Mechanically directed systems – These systems use a contact structure to write to and read from a selected storage medium. The amount of data stored in this way is far greater than is possible in systems with electrical addressing. Some examples of mechanically addressable systems are optical disks, hard drives, holographic memory, and magnetic tape.

Electrically Directed Systems – Electrically addressed systems are classified according to the writing mechanism. They are expensive but faster than mechanically steered, affordable, slow systems. Some examples of electrically addressable systems are flash memory, FRAM, and MRAM.

Some examples of NVM include:

  • All types of read-only memory
  • Flash memory
  • Most magnetic storage devices, such as hard drives, magnetic tapes, and floppy disks
  • Previous computer storage solutions, including punched cards and paper tape
  • Optical Discs
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Differences Between Volatile Memory And Non-Volatile Memory

  • Volatile storage requires a power source to retain information, while non-volatile storage does not. If the power supply of the volatile memory is turned off, the information in the volatile memory will be deleted quickly. If the nonvolatile memory power supply is turned off, the nonvolatile memory retains its data.
  • Volatile memory is often used because it is faster and better suited for retaining sensitive information because turning off a power source can quickly delete that information. Random Access Memory, or RAM, is a form of volatile memory. RAM temporarily stores the data needed to run programs and applications on an electronic device.
  • Non-volatile storage is better suited for long-term information retention. An example of a non-volatile storage device is a hard drive, which stores files and documents.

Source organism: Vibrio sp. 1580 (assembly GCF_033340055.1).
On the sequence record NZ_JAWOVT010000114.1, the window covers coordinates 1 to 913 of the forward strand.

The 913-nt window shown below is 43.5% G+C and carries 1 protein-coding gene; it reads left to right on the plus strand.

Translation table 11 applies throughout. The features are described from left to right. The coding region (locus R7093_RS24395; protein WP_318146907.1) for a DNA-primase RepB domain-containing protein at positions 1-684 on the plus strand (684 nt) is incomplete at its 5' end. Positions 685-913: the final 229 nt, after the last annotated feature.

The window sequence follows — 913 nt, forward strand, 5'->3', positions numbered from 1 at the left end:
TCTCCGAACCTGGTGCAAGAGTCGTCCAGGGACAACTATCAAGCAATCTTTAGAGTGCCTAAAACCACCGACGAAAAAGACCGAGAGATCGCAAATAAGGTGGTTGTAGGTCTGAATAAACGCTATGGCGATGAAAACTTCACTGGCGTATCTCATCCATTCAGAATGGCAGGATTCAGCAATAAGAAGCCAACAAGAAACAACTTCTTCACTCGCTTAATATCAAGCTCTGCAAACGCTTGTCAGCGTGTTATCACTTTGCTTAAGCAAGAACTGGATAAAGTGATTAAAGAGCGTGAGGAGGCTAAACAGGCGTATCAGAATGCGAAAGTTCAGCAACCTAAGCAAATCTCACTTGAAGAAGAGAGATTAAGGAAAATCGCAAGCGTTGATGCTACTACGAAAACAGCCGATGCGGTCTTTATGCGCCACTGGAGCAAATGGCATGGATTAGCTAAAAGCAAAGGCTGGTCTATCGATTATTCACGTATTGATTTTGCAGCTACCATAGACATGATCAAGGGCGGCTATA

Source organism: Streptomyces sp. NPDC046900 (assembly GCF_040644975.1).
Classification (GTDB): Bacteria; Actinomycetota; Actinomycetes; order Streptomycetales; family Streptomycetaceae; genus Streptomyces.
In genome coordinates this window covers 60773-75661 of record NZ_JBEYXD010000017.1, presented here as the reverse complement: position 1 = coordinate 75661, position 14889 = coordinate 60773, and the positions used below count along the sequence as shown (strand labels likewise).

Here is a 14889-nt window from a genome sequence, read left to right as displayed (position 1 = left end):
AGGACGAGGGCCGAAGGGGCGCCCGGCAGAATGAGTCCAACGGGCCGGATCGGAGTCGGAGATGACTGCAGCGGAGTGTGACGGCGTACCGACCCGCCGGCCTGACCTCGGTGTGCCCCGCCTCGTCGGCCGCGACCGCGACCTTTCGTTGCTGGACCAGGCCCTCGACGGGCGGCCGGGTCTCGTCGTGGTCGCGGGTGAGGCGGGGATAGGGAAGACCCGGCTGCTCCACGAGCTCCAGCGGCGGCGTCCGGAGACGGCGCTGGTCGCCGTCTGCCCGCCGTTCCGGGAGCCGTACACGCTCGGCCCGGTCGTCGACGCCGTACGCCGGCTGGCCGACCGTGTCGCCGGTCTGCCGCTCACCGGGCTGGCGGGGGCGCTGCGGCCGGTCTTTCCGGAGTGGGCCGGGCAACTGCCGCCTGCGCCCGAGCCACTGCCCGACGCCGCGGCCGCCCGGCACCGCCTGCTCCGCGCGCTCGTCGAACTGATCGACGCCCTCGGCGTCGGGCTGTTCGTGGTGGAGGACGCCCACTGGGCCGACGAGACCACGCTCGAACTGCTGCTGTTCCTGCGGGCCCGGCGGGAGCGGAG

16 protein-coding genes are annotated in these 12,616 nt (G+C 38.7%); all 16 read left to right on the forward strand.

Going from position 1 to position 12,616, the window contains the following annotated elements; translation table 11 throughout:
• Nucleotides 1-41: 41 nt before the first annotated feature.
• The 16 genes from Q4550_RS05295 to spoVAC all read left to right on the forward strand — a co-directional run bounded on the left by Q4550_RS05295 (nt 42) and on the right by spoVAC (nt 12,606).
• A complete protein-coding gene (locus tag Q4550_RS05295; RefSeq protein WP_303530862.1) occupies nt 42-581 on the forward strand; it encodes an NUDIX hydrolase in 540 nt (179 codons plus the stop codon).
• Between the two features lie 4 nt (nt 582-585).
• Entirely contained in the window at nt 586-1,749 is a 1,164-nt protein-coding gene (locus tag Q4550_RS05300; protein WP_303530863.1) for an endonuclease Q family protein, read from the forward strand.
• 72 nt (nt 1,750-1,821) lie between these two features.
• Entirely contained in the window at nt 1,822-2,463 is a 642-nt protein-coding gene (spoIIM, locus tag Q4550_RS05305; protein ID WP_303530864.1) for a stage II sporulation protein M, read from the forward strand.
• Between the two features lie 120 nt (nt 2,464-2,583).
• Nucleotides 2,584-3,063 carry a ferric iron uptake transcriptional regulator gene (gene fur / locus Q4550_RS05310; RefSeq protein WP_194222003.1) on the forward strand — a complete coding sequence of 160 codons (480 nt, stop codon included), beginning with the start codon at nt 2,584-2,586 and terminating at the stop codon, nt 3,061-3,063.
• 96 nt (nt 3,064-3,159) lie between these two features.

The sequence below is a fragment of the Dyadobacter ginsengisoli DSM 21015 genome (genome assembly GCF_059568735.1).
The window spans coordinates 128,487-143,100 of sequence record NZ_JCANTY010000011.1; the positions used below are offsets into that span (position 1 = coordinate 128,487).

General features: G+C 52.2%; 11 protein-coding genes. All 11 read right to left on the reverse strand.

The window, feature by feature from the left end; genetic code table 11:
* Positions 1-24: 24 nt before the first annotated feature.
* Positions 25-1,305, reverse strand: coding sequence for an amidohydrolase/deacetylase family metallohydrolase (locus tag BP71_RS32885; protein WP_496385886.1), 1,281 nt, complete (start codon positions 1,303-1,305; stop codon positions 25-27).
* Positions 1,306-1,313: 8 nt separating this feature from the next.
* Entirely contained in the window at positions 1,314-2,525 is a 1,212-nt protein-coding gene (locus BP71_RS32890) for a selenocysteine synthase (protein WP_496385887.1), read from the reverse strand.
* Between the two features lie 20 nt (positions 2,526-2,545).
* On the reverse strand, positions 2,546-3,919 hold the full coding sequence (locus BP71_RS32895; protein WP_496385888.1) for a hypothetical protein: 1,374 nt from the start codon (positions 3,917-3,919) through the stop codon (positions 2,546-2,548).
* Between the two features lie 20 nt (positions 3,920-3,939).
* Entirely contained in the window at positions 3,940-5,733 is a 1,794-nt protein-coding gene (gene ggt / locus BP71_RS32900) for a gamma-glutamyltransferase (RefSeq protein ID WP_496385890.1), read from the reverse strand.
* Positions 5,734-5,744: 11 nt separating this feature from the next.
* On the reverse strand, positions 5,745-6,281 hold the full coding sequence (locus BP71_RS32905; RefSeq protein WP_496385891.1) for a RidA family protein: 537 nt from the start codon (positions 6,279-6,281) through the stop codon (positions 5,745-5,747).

FAQs - Differences Between Volatile And Non-Volatile Memory

What is the primary purpose of volatile memory?

Volatile memory is primarily used for temporarily storing data that the computer's CPU needs to access quickly while the system is powered on.

How is non-volatile memory used in computing?

Non-volatile memory is used for long-term data storage, including operating systems, applications, files, and user data that must be retained even when the computer is turned off.

Which type of memory is faster: volatile or non-volatile?

Volatile memory (RAM) is significantly faster than non-volatile memory (storage devices like HDDs or SSDs) regarding data access and processing speed.

What are the advantages of volatile memory?

Volatile memory offers high-speed access to data, making it suitable for quick data processing tasks. It is also often more cost-effective per storage unit than non-volatile memory.

What are the advantages of non-volatile memory?

Non-volatile memory retains data even after power loss, making it ideal for long-term storage and data preservation. It is also less susceptible to data corruption compared to volatile memory.

Why do computers use both volatile and non-volatile memory?

Computers use volatile memory for fast, temporary data storage during active tasks, while they rely on non-volatile memory for permanent storage of data and programs to ensure data persistence even when the system is powered off or restarted.

About the Author
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Rashmi Karan
Manager - Content

Rashmi is a postgraduate in Biotechnology with a flair for research-oriented work and has an experience of over 13 years in content creation and social media handling. She has a diversified writing portfolio and aim... Read Full Bio